As Christians, as people of faith, we should understand in our bone marrow that the violence at the Trump events threatens free speech in America. Furthermore we must warn that free speech is the trusted and treasured friend and guardian of religious freedom and soul liberty.
Over the past few days, as Donald Trump has emerged as the leading candidate to be the Republican presidential nominee, attempts by radical left-wing organizations like MoveOn.org have attempted, with limited success, to disrupt Trump's political rallies.
What MoveOn.org and others are financing and encouraging is disruptive, destructive, and devastating to free speech in this country. Assaults on free speech are always wrong, but they are particularly incendiary when they erupt during a time of deep political turmoil and pervasive disillusionment with the political process.
For example, a new Wall Street Journal/NBC news poll reveals that "Two-thirds of registered voters say they couldn't see themselves supporting Mr. Trump, the Republican front-runner, while 56% say they couldn't cast a ballot for the leading Democratic contender Mrs. Clinton. . ." (WSJ 3/9/16).
That level of disillusionment with the entire political process, especially when so many Americans are voting for drastic change in the federal government, undermines democracy and threatens the essential confidence of the people in their government necessary to make a representative government work.
The assaults by radical left-wing groups appear to be aimed not at peaceful protest, but violent disruption. When I see the students in Chicago seeking to suppress the freedoms of assembly and speech of Americans with whom they disagree, my thoughts are immediately drawn to the terrible scenes at colleges and universities across America (like the University of Missouri) over the past few years, where students, encouraged and enabled by radical professors, have sought to censor, shout down, intimidate, and silence the free speech of anyone who doesn't conform to their far left progressive world-view. Such behavior is totalitarian. Such Saul Alinsky-style tactics must be denounced as un-American and dangerous.
Frankly, these anti-democratic fascists, with their storm trooper tactics, are actually helping Mr. Trump. Their antics are causing a backlash, just as similar behavior did in the 1960s.
Mr. Trump, however, must be held to account for not doing more to call for restraint among his followers. The demonstrators may have behaved loutishly, but Mr. Trump has the obligations of decency and leadership to call for restraint from his supporters, no matter the provocation. When "the Donald's" defense is that most of the time he did not encourage supporters to punch a protestor in the face and generally rough-up demonstrators says more than perhaps we want to know about the real Donald Trump. The fact that Trump said that he would investigate paying the legal fees of a North Carolina supporter who sucker-punched a protestor and said on camera that next time they might have to kill the demonstrator, is both breathtakingly irresponsible and inflammatory behavior in someone who aspires to be the president of the United States.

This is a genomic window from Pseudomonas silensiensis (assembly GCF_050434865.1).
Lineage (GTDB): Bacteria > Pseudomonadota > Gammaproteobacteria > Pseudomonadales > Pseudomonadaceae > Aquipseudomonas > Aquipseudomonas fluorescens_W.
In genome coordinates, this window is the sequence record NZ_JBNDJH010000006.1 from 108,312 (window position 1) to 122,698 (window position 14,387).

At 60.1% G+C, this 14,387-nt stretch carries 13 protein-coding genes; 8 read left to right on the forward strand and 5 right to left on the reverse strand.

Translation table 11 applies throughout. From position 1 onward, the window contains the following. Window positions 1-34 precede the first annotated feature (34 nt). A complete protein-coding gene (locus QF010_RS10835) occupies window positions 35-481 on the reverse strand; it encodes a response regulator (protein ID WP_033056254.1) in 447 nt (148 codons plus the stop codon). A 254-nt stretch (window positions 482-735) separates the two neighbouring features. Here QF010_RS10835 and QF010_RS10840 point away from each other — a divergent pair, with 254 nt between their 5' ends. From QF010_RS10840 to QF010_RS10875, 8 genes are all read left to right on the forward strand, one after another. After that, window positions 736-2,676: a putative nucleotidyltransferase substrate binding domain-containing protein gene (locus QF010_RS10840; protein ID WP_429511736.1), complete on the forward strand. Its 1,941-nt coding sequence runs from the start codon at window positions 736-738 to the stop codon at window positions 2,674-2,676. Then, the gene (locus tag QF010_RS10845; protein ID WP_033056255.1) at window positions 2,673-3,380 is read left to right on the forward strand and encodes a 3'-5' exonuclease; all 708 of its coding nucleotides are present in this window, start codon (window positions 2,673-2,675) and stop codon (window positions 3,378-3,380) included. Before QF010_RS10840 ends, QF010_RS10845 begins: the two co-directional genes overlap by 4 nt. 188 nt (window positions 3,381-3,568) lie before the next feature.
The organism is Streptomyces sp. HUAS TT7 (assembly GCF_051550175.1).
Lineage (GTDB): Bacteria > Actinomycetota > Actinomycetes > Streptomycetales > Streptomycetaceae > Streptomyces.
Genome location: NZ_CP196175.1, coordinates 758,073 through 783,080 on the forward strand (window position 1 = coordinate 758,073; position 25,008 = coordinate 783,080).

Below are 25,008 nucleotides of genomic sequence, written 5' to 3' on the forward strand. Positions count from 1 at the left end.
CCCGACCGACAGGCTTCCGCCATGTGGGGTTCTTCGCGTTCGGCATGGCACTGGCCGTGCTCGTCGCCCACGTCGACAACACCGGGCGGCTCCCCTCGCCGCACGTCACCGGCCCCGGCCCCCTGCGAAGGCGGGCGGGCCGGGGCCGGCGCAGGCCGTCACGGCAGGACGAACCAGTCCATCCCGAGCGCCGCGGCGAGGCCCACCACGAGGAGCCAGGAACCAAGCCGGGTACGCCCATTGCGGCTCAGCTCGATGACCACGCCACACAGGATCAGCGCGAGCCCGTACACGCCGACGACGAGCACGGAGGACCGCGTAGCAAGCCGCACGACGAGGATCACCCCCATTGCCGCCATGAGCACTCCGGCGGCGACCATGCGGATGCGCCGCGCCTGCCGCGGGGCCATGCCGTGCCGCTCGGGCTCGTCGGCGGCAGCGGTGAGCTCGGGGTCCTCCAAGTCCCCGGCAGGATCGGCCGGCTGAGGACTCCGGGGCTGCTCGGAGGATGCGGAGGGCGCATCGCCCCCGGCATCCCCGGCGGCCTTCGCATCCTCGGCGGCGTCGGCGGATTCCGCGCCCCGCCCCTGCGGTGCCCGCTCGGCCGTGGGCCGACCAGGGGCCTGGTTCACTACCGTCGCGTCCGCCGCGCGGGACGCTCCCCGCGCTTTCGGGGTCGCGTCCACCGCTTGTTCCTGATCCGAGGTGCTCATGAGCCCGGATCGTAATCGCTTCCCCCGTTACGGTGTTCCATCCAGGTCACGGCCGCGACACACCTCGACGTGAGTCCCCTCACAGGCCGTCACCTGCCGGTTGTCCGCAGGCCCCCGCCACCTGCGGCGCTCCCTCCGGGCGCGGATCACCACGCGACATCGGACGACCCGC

Having said that, Mr. Trump and his supporters have every right to say what they want to say. Mr. Trump says many things with which I disagree, but we must defend to the death his right to say them. The answer to speech with which you disagree is more speech, not censorship or violence.
When you seek to silence the speech of others, demonstration becomes disruption, and protest becomes suppression.
Such behavior is un-American and dangerous. And, every time it happens, no matter the provocation, another log is being tossed on the funeral pyre being erected for free speech in America.
Religious freedom will burn up as well.
I remember speaking at a forum in Romania in 1990 after the downfall of the Communist dictator Nicolae Ceausescu. I will never forget sitting with the new Romanian attorney general in his office. He pulled down a copy of the U.S. Constitution from his bookshelf, read aloud the First Amendment to me, and said, with tears in his eyes, "We want what you have."
I thought then, and I still think now, that too many Americans take our freedoms far too much for granted and do not understand how fragile and precious they are, and how quickly they can be diminished or lost.
Now is the time for all Americans to come to the defense of their God-given, government recognized and protected liberties.